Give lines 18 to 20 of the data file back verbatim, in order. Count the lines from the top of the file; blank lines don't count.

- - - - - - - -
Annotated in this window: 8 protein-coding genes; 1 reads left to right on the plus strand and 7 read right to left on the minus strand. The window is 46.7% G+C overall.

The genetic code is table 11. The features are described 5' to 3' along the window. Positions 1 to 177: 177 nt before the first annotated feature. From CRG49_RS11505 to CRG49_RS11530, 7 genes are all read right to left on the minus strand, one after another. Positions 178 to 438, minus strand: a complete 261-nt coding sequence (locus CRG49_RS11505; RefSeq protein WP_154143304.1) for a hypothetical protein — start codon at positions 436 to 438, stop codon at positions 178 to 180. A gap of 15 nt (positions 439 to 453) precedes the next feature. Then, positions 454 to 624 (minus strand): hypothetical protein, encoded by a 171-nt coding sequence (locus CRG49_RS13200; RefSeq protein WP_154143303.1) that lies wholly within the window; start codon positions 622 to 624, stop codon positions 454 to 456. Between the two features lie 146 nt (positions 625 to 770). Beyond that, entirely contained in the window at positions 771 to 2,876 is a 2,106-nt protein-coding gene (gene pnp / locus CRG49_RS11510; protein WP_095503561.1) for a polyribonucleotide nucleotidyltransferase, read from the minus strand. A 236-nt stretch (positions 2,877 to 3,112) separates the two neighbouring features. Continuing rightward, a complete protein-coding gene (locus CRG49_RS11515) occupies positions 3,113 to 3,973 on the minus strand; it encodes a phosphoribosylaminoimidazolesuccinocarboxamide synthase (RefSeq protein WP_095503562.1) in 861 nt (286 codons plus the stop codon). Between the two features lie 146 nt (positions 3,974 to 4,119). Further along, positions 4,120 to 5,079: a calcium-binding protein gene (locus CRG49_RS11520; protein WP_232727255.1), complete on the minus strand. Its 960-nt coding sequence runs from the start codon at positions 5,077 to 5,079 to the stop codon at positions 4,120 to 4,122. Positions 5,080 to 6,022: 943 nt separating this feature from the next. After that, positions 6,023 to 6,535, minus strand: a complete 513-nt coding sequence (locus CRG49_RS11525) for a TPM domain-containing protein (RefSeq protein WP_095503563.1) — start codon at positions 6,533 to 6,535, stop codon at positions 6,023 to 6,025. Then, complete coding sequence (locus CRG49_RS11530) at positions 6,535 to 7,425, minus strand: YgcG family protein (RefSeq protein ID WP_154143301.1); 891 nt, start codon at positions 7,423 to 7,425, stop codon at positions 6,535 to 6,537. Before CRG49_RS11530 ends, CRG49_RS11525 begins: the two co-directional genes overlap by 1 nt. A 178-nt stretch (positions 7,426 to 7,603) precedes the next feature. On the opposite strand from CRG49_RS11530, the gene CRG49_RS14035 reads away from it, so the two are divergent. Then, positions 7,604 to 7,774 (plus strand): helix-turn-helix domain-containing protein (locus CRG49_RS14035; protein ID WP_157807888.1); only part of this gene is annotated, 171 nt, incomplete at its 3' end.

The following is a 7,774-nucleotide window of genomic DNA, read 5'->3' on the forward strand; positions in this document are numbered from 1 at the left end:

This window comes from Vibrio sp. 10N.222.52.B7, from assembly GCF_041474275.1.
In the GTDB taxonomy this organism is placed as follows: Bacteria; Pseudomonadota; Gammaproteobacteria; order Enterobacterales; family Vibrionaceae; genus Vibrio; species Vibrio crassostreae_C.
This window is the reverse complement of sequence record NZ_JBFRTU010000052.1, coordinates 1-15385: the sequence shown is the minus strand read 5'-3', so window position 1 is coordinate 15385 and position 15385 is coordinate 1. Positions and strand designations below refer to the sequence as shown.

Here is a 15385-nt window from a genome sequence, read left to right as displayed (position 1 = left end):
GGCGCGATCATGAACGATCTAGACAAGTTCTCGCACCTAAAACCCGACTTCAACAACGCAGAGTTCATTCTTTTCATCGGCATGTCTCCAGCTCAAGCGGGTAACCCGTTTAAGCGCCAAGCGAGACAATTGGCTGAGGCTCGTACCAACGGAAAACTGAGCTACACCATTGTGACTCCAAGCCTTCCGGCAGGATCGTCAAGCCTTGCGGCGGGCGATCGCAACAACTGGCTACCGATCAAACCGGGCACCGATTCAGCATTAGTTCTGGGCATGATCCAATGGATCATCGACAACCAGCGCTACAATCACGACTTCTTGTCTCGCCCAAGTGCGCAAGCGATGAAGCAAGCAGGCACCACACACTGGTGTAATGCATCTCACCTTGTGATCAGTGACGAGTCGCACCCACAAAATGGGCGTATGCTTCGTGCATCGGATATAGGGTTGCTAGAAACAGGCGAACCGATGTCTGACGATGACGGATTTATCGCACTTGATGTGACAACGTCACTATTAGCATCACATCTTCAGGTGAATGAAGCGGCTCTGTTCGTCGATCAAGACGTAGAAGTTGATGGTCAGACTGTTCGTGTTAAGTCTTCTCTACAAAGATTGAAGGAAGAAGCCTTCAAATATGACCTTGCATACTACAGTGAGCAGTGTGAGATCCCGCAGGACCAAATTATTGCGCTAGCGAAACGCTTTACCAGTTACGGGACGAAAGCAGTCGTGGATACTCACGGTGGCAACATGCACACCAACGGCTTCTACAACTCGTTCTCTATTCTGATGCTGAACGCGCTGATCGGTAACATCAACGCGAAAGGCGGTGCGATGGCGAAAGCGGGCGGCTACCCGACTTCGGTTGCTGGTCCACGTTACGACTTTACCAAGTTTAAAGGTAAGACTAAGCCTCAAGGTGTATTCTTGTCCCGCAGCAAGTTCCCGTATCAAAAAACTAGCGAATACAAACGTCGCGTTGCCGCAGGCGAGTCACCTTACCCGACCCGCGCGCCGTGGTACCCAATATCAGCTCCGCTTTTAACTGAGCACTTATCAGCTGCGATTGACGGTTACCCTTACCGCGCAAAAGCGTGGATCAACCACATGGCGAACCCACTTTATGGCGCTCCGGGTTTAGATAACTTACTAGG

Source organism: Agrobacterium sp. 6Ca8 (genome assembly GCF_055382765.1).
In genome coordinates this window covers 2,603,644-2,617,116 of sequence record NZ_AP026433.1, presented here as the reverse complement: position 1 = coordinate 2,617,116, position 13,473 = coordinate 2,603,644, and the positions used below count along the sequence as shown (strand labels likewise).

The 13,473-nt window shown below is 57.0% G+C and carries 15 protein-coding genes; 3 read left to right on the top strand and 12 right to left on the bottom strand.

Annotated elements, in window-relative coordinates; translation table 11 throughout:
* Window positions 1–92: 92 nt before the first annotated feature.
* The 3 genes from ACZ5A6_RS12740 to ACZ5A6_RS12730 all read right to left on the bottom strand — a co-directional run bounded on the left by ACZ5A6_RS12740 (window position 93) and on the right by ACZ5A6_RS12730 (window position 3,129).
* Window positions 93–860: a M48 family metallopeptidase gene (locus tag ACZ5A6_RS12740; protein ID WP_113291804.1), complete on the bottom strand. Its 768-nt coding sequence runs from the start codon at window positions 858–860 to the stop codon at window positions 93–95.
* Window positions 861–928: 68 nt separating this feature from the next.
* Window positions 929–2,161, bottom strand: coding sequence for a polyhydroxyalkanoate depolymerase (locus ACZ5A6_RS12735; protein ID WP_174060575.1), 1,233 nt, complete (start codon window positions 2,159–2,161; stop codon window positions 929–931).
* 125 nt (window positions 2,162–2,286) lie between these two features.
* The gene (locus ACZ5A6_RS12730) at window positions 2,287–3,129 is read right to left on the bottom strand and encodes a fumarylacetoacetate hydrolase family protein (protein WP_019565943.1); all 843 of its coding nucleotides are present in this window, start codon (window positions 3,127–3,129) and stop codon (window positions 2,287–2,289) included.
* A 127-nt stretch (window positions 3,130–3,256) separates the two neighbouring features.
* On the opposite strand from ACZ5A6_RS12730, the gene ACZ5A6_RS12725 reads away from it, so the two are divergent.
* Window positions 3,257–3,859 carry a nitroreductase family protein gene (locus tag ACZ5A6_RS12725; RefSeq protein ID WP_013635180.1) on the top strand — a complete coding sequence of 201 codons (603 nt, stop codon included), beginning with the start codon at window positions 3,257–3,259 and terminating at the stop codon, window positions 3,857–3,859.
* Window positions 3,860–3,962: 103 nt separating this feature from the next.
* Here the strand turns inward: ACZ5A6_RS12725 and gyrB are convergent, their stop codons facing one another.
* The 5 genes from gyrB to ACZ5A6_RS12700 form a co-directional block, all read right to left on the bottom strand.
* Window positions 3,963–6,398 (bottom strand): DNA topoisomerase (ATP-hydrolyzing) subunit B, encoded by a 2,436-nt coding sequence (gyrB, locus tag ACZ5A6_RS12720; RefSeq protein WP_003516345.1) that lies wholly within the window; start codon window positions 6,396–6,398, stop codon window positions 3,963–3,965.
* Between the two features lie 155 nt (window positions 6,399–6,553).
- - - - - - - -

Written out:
* 125 nt (window positions 2,162–2,286) lie between these two features.
* The gene (locus ACZ5A6_RS12730) at window positions 2,287–3,129 is read right to left on the bottom strand and encodes a fumarylacetoacetate hydrolase family protein (protein WP_019565943.1); all 843 of its coding nucleotides are present in this window, start codon (window positions 3,127–3,129) and stop codon (window positions 2,287–2,289) included.
* A 127-nt stretch (window positions 3,130–3,256) separates the two neighbouring features.